Health and Science Reporter
Mary Scott Hodgin is an award-winning journalist from Birmingham, AL. She covers health and science, as well as the Alabama prison system.
Hodgin grew up in Birmingham and attended the University of Alabama. Before joining public radio, she lived in Spain and previously worked as a camp counselor in rural Wyoming and Alaska. She has experience in documentary filmmaking and is fluent in Spanish.
When she's not reporting, Hodgin enjoys spending time outdoors, finding new music and experimenting in the kitchen.
State Sen. Cam Ward is replacing Charlie Graddick as director of Alabama’s Bureau of Pardons and Paroles. Under Graddick’s leadership, paroles rates declined significantly.
COVID-19 has left 38-year-old Victor Perea hospitalized for almost three months. His wife wants others to understand how bad the virus can be.
Following the release of a new dashboard, state education officials are optimistic about the number of coronavirus cases in Alabama schools. But challenges remain.
Republican party leaders say Democratic U.S. Sen. Doug Jones is making Alabama look weak by refusing to meet with Supreme Court nominee Justice Amy Coney Barrett.
In the fight against COVID-19, Alabama hospitals say one of their biggest concerns is a shortage of nurses. Many are turning to travel nurse companies to meet demand.
This Alabama woman struggled with mental illness and found solace in French. She recently recounted her story in an award-winning essay.
For more than 96,000 students with special needs across Alabama, the loss of in-person services could mean a decline in learning, communication or functional skills. It also takes a toll on family members.
Alabama health experts and university leaders launched a statewide campus re-entry initiative to test and monitor the spread of COVID-19 on college campuses.
Face masks will be required in schools and colleges for anyone in second grade and above. The requirement, along with the statewide mask ordinance and Safer at Home order, are now set to expire August 31 at 5 p.m.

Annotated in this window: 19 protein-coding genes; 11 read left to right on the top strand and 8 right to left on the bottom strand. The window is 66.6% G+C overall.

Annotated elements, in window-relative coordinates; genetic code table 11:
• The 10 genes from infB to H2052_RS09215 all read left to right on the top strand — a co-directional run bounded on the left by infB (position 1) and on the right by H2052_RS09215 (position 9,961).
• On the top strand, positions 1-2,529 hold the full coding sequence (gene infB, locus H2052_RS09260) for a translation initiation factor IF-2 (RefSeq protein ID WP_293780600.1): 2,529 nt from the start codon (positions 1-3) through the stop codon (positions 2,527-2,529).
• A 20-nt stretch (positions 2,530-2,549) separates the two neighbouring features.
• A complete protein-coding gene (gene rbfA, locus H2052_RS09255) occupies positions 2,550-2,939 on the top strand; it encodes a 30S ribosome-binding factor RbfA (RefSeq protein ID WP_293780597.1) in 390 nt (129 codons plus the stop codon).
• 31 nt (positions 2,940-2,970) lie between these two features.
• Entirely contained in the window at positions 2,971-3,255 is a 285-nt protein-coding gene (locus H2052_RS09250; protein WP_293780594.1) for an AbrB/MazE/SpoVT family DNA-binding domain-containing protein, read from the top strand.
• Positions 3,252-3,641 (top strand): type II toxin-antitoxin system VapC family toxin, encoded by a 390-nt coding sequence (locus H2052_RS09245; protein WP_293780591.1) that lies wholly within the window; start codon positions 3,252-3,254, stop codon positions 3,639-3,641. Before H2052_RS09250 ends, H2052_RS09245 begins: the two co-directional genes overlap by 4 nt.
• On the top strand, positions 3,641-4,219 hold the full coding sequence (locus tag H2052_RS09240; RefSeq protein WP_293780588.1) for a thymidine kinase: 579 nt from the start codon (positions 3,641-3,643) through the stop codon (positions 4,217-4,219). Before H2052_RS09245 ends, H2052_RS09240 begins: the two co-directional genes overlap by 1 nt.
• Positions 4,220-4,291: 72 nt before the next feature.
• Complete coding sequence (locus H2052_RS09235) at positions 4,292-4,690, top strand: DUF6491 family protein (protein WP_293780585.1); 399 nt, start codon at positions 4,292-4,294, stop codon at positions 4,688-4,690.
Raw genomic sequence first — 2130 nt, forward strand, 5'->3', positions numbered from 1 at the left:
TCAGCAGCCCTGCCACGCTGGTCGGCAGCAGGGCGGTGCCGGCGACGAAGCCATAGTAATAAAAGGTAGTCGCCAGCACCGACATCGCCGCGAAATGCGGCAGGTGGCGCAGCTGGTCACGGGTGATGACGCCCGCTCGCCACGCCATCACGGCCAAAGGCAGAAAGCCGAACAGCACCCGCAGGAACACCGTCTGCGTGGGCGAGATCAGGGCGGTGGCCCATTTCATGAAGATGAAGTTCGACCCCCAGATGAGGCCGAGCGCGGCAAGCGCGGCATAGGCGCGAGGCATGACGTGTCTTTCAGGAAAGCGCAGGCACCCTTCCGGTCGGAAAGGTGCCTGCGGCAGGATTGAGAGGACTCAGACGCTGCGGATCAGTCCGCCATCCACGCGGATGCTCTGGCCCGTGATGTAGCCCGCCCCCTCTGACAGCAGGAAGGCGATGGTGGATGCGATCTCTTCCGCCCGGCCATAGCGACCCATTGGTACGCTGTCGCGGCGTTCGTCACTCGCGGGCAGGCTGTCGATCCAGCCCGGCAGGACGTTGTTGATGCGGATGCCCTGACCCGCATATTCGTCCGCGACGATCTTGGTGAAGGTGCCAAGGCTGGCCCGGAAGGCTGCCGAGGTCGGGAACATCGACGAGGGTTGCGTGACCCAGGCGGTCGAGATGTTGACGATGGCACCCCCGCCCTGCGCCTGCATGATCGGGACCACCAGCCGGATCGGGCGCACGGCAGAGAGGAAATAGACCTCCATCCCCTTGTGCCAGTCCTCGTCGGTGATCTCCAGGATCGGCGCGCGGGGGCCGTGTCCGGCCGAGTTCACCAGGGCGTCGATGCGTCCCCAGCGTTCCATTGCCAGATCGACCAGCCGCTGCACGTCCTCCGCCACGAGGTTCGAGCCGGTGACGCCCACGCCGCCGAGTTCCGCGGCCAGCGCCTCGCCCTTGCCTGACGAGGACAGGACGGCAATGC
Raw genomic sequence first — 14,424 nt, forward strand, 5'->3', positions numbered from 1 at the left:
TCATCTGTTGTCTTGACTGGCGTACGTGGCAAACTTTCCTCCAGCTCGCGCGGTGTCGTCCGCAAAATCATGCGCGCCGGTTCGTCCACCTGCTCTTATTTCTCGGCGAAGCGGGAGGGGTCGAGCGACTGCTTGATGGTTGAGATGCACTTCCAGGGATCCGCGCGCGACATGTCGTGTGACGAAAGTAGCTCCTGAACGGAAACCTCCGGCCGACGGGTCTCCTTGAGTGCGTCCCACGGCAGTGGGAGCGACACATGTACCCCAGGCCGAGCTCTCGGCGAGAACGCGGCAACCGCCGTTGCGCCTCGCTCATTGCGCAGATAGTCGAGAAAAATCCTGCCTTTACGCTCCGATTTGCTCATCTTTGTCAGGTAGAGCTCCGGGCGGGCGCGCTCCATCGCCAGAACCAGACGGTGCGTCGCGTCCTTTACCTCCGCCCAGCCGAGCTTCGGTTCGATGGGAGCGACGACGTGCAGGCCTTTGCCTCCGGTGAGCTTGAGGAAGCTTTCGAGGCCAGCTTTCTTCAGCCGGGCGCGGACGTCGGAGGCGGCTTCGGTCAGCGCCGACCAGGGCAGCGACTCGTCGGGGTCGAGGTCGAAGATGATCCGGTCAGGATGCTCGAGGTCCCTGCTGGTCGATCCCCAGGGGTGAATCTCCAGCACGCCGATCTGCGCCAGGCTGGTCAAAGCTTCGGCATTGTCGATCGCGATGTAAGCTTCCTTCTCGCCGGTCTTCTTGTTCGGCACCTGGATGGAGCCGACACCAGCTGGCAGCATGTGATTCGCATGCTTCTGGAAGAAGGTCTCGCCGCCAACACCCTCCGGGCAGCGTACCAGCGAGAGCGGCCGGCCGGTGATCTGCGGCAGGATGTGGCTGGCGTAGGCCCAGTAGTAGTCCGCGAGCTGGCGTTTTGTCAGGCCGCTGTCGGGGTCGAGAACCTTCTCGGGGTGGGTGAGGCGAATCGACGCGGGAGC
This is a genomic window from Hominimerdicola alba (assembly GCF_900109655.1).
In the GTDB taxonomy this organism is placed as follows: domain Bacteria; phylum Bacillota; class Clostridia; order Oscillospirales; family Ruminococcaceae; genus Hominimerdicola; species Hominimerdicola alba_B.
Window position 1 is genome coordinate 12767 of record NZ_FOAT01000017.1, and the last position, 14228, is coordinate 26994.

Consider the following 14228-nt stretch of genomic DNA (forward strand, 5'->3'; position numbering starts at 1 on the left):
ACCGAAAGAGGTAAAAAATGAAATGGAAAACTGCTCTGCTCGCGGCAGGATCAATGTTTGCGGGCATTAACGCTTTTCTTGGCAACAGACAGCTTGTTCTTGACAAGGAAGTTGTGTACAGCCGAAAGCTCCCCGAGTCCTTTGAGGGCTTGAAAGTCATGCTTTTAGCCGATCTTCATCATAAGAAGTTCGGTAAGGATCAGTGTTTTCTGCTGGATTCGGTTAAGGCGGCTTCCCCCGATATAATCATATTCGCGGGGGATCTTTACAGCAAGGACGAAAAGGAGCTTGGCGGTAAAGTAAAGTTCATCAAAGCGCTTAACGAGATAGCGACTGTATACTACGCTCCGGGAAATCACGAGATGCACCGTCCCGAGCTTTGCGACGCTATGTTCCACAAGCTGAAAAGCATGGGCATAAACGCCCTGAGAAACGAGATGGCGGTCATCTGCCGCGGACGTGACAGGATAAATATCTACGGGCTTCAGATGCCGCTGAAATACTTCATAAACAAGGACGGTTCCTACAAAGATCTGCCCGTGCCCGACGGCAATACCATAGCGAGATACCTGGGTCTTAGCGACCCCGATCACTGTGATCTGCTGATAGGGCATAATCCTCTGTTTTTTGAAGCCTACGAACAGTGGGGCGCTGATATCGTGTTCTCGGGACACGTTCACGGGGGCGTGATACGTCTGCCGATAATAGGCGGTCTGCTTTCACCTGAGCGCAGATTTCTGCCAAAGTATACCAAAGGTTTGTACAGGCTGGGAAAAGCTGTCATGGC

As Congress debates another stimulus package, many Alabama residents will now see their weekly unemployment checks drop to less than $300.
In one case, a lieutenant slammed a handcuffed prisoner on a concrete floor several times, knocking him unconscious and leaving him unable to breathe. He required hospitalization.
Beginning Thursday, face coverings will be required in public spaces throughout Alabama. Gov. Kay Ivey issued the order Wednesday, citing recent spikes in COVID-19 infections and hospitalizations.
In recent weeks, the number of state inmates who have died from COVID-19 has more than doubled, with two more deaths announced Monday. Last week, ADOC officials announced plans to expand testing among the inmate population.
The “Right to Breathe Caravan” toured several north Birmingham neighborhoods Saturday, calling for environmental and racial justice in communities that have faced decades of industrial pollution.
Kelsey Jacks is a registered nurse in the medical Intensive care unit at UAB Hospital, where she takes care of the sickest COVID-19 patients. To help people understand the impact of the virus, she recorded an audio diary during a recent shift.
Beginning Monday, face masks will be required in indoor spaces open to the public throughout Jefferson County. Health officer Dr. Mark Wilson announced the new order Friday, citing concerns about the recent increase in spread of COVID-19.
A day after a noose was placed in the garage of NASCAR’s only full-time Black driver, fans at Talladega Superspeedway condemned the incident, but were mixed on NASCAR’s decision to ban the Confederate flag.
Sparked by protests calling for racial justice, a growing number of cities across the country are taking down Confederate monuments. What’s next for these structures and the communities who remove them?
Birmingham city residents are under a new nightly curfew from 7 p.m. to 6 a.m. Mayor Randall Woodfin announced the order and declared a state of emergency Monday morning in response to violence that erupted Sunday evening.
More than half of Alabama’s nursing homes have reported coronavirus cases. But families and advocates say they don’t have a clear picture of what’s happening inside these places because state health officials don’t disclose information on individual facilities.
Alabama’s Public Service Commission is considering new rules that restrict recording formal hearings. Critics say the “Media Coverage Plan” goes too far and limits transparency of the agency.
As Alabama Gov. Kay Ivey allows more businesses to reopen next week, UAB infectious disease expert Dr. Jeanne Marrazzo is worried about the state’s recent increase in average cases and deaths related to COVID-19.
The cancellation and delay of sporting events due to the coronavirus is creating uncertainty for student athletes. College coaches have fewer opportunities to scout new players and they face mounting financial pressure that’s led some schools to cut athletic programs.